Back to the future in 2020, the fight for the survival of the west end continues unabated with energetic lobbying by New West End Company. It was good to hear from their CEO Jace Tyrrell that a milestone was reached last Saturday in that west end footfall reached 50% of numbers for this time last year. It says a lot for the current situation that this is seen as a triumph!

The Grosvenor Estate’s announcement that is to subsidise discounted meals beyond the Treasury’s ‘Eat Out to Help Out’ scheme in a bid to avoid a renewed slump in footfall has been enthusiastically received. It will reduce rents for direct tenants which continue to offer diners half-price meals until the end of September. Among those signed up to Grosvenor’s offer already include Comptoir and Roka. This is a welcome initiative which other landlords may follow. Hospitality businesses are clearly struggling with the downturn in trade. Pret a Manger who rely heavily on the office worker population have announced they have axed 2,800 jobs.

They are however planning to access their office workers, wherever they are working, by offering nationwide free delivery service on Just Eat until 6 September.

Turning to the world of residential property, I was delighted to have the opportunity to interview Helen Gordon for my Propertyshe podcast series where I get to talk to some of the influencers in the word of real estate and the built environment. As CEO of Grainger plc, the UK’s largest listed residential landlord, Gordon is a doyenne of the real estate sector who has had an incredible and varied real estate career to date.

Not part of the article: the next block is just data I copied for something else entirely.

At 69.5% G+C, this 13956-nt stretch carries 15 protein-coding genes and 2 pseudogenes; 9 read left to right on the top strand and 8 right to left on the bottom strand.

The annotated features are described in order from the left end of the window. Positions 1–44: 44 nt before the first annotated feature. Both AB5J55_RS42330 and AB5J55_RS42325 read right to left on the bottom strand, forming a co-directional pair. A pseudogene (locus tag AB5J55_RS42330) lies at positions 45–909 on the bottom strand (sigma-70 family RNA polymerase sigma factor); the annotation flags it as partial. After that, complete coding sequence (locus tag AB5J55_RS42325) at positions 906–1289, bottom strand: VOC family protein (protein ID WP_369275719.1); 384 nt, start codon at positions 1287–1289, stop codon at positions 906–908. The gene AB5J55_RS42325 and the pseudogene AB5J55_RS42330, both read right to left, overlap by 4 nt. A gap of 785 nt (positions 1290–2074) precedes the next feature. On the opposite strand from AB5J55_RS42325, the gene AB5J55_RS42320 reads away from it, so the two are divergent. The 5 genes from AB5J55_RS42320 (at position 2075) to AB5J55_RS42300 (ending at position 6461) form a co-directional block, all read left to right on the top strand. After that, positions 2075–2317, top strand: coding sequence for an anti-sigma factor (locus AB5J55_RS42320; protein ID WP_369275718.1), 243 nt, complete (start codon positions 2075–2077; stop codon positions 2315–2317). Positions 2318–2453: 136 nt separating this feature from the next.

In the early 80s she worked on the development of the new Milton Keynes railway station. Later at John Laing, she led the UK’s first PFI building project at Ashford International station and was also property director of Railtrack. This early railway theme has stood her in very good stead for the successful Grainger JV with Transport for London which has initial plans to build 3000 plus new rental homes.

On arriving at Grainger in 2016 following senior roles at Legal General Property and RBS, Gordon very swiftly refocused the 108 year old residential property company on build to rent development which she could see was a ‘gaping hole in the UK’s format for housing’. Professionally managed rental housing of high quality is needed by all age groups. Gordon is clear that the challenges to the Build to Rent sector include a lack of understanding of what the product is, government messaging about security of tenure and access to land for Build to Rent developers.

Amongst other topics, we also discussed whether the property sector is still a boys’ club and how Gordon has, as a woman, had to adapt her style. And there is some useful advice for younger people coming up through the sector. You can access the podcast on most podcast apps and on the Mishcon de Reya website.

Finally, according to New West End Company’s regular updates, Extinction Rebellion are planning a number of activities around central London from 1 September and also across other UK cities to coincide with the reopening of Parliament and the post summer break return to the office. That will at least increase central London footfall.

Susan Freeman is a partner at Mishcon de Reya